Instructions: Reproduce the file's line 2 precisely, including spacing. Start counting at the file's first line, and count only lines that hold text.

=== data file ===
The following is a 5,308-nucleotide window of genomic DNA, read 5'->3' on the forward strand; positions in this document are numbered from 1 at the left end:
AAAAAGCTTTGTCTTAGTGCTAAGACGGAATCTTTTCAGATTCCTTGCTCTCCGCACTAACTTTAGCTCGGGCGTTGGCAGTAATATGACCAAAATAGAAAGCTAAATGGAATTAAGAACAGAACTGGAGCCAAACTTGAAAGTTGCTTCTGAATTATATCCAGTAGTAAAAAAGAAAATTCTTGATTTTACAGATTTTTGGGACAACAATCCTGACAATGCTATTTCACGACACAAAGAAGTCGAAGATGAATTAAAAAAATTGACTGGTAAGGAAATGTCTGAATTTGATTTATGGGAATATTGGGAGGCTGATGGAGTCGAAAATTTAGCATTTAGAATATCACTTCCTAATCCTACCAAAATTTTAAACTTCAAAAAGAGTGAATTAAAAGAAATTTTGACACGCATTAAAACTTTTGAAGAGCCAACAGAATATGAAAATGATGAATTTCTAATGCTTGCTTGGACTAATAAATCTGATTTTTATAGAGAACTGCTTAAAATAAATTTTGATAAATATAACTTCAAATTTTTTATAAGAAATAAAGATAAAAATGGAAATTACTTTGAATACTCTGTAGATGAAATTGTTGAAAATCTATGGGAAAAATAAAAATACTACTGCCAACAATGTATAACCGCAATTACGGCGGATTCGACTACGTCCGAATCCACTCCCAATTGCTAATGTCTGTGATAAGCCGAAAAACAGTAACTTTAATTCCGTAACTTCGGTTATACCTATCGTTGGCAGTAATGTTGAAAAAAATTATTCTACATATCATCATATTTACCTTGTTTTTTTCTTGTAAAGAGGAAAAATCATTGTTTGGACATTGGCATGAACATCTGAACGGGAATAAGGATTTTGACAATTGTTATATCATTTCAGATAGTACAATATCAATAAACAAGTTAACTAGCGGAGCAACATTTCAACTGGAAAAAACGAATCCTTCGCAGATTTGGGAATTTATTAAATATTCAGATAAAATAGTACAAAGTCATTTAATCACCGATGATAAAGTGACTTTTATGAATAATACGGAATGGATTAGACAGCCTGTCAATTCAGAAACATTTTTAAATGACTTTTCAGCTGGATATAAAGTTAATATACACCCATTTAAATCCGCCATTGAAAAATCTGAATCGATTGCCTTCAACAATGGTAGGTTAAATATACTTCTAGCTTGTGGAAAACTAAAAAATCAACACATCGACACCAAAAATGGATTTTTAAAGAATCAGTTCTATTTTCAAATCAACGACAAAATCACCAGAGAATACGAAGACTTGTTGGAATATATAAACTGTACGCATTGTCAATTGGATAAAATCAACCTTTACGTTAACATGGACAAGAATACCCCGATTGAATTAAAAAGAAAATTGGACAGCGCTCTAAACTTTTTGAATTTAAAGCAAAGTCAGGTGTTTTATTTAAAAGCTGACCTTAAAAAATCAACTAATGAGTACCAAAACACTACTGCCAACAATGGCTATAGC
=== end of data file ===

AAAAAGCTTTGTCTTAGTGCTAAGACGGAATCTTTTCAGATTCCTTGCTCTCCGCACTAACTTTAGCTCGGGCGTTGGCAGTAATATGACCAAAATAGAAAGCTAAATGGAATTAAGAACAGAACTGGAGCCAAACTTGAAAGTTGCTTCTGAATTATATCCAGTAGTAAAAAAGAAAATTCTTGATTTTACAGATTTTTGGGACAACAATCCTGACAATGCTATTTCACGACACAAAGAAGTCGAAGATGAATTAAAAAAATTGACTGGTAAGGAAATGTCTGAATTTGATTTATGGGAATATTGGGAGGCTGATGGAGTCGAAAATTTAGCATTTAGAATATCACTTCCTAATCCTACCAAAATTTTAAACTTCAAAAAGAGTGAATTAAAAGAAATTTTGACACGCATTAAAACTTTTGAAGAGCCAACAGAATATGAAAATGATGAATTTCTAATGCTTGCTTGGACTAATAAATCTGATTTTTATAGAGAACTGCTTAAAATAAATTTTGATAAATATAACTTCAAATTTTTTATAAGAAATAAAGATAAAAATGGAAATTACTTTGAATACTCTGTAGATGAAATTGTTGAAAATCTATGGGAAAAATAAAAATACTACTGCCAACAATGTATAACCGCAATTACGGCGGATTCGACTACGTCCGAATCCACTCCCAATTGCTAATGTCTGTGATAAGCCGAAAAACAGTAACTTTAATTCCGTAACTTCGGTTATACCTATCGTTGGCAGTAATGTTGAAAAAAATTATTCTACATATCATCATATTTACCTTGTTTTTTTCTTGTAAAGAGGAAAAATCATTGTTTGGACATTGGCATGAACATCTGAACGGGAATAAGGATTTTGACAATTGTTATATCATTTCAGATAGTACAATATCAATAAACAAGTTAACTAGCGGAGCAACATTTCAACTGGAAAAAACGAATCCTTCGCAGATTTGGGAATTTATTAAATATTCAGATAAAATAGTACAAAGTCATTTAATCACCGATGATAAAGTGACTTTTATGAATAATACGGAATGGATTAGACAGCCTGTCAATTCAGAAACATTTTTAAATGACTTTTCAGCTGGATATAAAGTTAATATACACCCATTTAAATCCGCCATTGAAAAATCTGAATCGATTGCCTTCAACAATGGTAGGTTAAATATACTTCTAGCTTGTGGAAAACTAAAAAATCAACACATCGACACCAAAAATGGATTTTTAAAGAATCAGTTCTATTTTCAAATCAACGACAAAATCACCAGAGAATACGAAGACTTGTTGGAATATATAAACTGTACGCATTGTCAATTGGATAAAATCAACCTTTACGTTAACATGGACAAGAATACCCCGATTGAATTAAAAAGAAAATTGGACAGCGCTCTAAACTTTTTGAATTTAAAGCAAAGTCAGGTGTTTTATTTAAAAGCTGACCTTAAAAAATCAACTAATGAGTACCAAAACACTACTGCCAACAATGGCTATAGC